What Does “Cloud Native” Mean?

The term “cloud native” is all the rage in Network Functions Virtualization (NFV) circles these days. But what does it really mean and why does it matter to communications service providers (CSPs)? In a recent video feature, TelecomTV posed these questions to a group of industry luminaries, including our own Martin Taylor. Their answers are quite instructive and provide a unique view of current industry thinking about the advantages and practical challenges of embracing cloud native principles.


At its heart, cloud native means software that is designed and built to run in the cloud, which is distinct from software that started out life on a physical proprietary appliance or running on bare metal x86, according to Taylor. This kind of software is far easier to deploy, makes more efficient use of hardware resources, and is more resilient to different kinds of failures. That’s why it is important to CSPs.

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According to Patrick Lopez, VP of Networks Innovation at Telefónica, some vendors have created products and solutions that have been designed for a cloud environment, where they don’t necessarily take an evolved packet core product, for example, as a monolithic engine but as a suite of microservices that can be deployed and scaled independently.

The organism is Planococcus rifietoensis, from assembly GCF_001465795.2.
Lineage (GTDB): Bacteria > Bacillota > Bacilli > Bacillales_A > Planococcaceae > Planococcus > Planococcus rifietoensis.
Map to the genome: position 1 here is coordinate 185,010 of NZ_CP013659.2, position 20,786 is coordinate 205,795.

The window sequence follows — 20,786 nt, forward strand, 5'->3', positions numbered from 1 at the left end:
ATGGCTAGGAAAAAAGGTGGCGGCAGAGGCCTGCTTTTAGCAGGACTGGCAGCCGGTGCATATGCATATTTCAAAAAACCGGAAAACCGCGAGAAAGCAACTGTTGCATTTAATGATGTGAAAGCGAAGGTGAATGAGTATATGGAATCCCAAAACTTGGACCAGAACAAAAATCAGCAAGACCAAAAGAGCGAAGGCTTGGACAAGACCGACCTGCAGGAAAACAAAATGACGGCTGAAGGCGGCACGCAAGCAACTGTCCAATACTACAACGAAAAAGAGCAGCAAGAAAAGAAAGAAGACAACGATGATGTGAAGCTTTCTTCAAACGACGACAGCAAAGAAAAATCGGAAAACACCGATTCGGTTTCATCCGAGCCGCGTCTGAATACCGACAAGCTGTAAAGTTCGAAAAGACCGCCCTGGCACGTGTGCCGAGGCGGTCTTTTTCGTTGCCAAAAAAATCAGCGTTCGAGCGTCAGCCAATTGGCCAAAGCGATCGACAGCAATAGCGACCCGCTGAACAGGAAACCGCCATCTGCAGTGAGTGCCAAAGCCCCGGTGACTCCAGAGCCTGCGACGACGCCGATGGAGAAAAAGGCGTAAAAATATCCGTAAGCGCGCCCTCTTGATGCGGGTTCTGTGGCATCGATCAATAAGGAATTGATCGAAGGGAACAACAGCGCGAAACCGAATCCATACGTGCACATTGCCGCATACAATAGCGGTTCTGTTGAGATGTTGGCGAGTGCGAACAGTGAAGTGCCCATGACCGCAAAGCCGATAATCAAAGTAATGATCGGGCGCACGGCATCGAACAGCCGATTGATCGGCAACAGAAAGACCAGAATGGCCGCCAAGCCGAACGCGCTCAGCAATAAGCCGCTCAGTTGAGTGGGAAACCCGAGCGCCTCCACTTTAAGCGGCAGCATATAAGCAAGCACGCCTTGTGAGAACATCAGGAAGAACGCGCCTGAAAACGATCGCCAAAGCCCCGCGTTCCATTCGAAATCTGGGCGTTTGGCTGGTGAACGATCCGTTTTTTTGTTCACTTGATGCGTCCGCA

Microservices, containers, n+K redundancy and scaling out, which are all features of cloud native, are not really in CSPs’ vocabulary, explained Dan Pitt, Senior VP at Metro Ethernet Forum (MEF). “But if you’re going to start building telco clouds, you need to have the features of cloud native,” he said. “So cloud native really has to do with the transformation of the telecom industry from one of transmission to really one of computing.”


Others interviewed in TelecomTV’s feature include Phil McKinney, President and CEO of CableLabs; Kader Khan, Director of Simulator Business Unit at EXFO; and Shahar Steiff, AVP New Technology at PCCW Global.


For more industry views on the importance of cloud native and how it’s defined, please take a few minutes to watch the video on TelecomTV.